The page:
How much common current is too much?: Rule of Thumb #31
Passing an EMC certification test is hard. The biggest source of failures is radiation from common currents on external cables. It only takes about 5µA of common current to fail some EMC compliance tests. Watch out for this “common” failure mode.
Spoiler summary: It only takes 5µA of common current to fail an FCC part 15 Class B EMC compliance test.
Remember: before you start using rules of thumb, be sure to read the Rule of Thumb #0: Using rules of thumb wisely.
Passing an EMC certification test is hard. The most sensitive test, FCC part 15 class B, requires the maximum far field strength, 3 meters distant from your product, to be less than 100 µV/m at 88 MHz, with a 120 kHz bandwidth in the detector.
Just how much is this? If your product were a radio station, radiating in all directions, so that its far field strength at 3m distant was enough to fail this test, it would only have to radiate, in the 120 kHz bandwidth, about 10 nW of power. Not much.
In my experience, the most common source of radiated emissions is from common currents on external cables like power cables, or to peripherals. These common currents, with their return paths being literally the floor, or other adjacent metal, or even the chassis, produce the strongest far-field strengths.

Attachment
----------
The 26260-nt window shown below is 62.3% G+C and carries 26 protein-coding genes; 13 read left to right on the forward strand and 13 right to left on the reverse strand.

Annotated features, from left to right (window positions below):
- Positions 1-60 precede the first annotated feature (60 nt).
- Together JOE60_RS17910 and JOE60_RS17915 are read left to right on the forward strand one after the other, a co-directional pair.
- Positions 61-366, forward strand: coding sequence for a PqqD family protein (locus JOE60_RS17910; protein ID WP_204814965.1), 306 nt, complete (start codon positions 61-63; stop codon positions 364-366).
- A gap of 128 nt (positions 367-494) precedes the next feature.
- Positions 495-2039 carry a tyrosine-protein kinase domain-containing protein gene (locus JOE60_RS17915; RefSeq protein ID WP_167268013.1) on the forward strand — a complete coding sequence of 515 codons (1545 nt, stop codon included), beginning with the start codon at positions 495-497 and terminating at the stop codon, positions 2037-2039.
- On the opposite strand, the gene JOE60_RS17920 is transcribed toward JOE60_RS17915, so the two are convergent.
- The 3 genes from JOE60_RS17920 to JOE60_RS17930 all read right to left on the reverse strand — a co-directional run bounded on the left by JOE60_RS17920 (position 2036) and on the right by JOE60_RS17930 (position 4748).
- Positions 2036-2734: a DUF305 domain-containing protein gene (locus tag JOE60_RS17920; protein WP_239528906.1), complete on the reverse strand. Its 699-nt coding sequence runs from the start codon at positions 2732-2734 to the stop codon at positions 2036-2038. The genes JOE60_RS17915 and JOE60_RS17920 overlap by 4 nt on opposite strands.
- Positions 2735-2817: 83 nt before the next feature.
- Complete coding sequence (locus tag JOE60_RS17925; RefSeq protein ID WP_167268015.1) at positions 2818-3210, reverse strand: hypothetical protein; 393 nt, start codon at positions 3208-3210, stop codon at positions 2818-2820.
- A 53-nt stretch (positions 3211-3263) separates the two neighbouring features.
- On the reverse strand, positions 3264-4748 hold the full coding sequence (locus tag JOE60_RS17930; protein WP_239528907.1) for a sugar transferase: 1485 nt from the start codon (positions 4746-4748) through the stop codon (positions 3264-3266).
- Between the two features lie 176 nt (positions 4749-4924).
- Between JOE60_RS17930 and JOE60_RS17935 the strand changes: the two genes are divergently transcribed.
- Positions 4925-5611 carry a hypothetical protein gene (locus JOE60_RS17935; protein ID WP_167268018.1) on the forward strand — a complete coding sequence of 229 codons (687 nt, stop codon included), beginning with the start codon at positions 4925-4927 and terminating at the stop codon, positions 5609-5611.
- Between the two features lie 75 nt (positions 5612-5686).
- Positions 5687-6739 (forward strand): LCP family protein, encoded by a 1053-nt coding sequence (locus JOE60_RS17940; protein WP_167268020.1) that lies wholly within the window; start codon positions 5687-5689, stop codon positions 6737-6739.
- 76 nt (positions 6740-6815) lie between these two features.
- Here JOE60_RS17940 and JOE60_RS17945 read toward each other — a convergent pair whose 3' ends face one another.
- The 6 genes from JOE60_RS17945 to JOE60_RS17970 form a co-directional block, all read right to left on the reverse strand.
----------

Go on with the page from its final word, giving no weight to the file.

Using a simple model for an antenna – a wire with a voltage source driving current in it, we can estimate just how much common current is required to fail an FCC test. Figure 1 shows an example of how common currents might be generated, and how they look somewhat like electric dipole antennas.
Figure 1 How an electric dipole can radiate in electronic products
This sort of antenna is called a Hertzian electric dipole. We can analytically calculate the far-field radiated strength from a length of wire with current at some frequency. The best reference which walks though this calculation is one of the late, great, Clayton Paul’s books, Introduction to Electromagnetic Compatibility, which is available as a free pdf download. See page 424.
The far-field strength from a Hertzian electric dipole, with a distance, r, of 3m, is:
If we consider the FCC class B test conditions, and set the far field to 100 µV/m at 100 MHz and a cable length of 1m, the maximum current before we fail an FCC compliance test is:
It only takes 5µA of common current on an external cable to fail an FCC EMC compliance test. Keep your common currents below this and you will have a much better chance of passing.
This is a really small amount of current and is why it is so hard to pass an EMC compliance test. If you know an EMC engineer, take him or her out to lunch and say thank you.
—Eric Bogatin is the Dean of Teledyne LeCroy’s Signal Integrity Academy and a well-known SI evangelist. Additional information on this and other signal integrity topics can be found at the Signal Integrity Academy, www.beTheSignal.com.
- Bogatin's Rules of Thumb
- Not all common currents are bad
- Using current probes to estimate E-fields
- EMC questions answered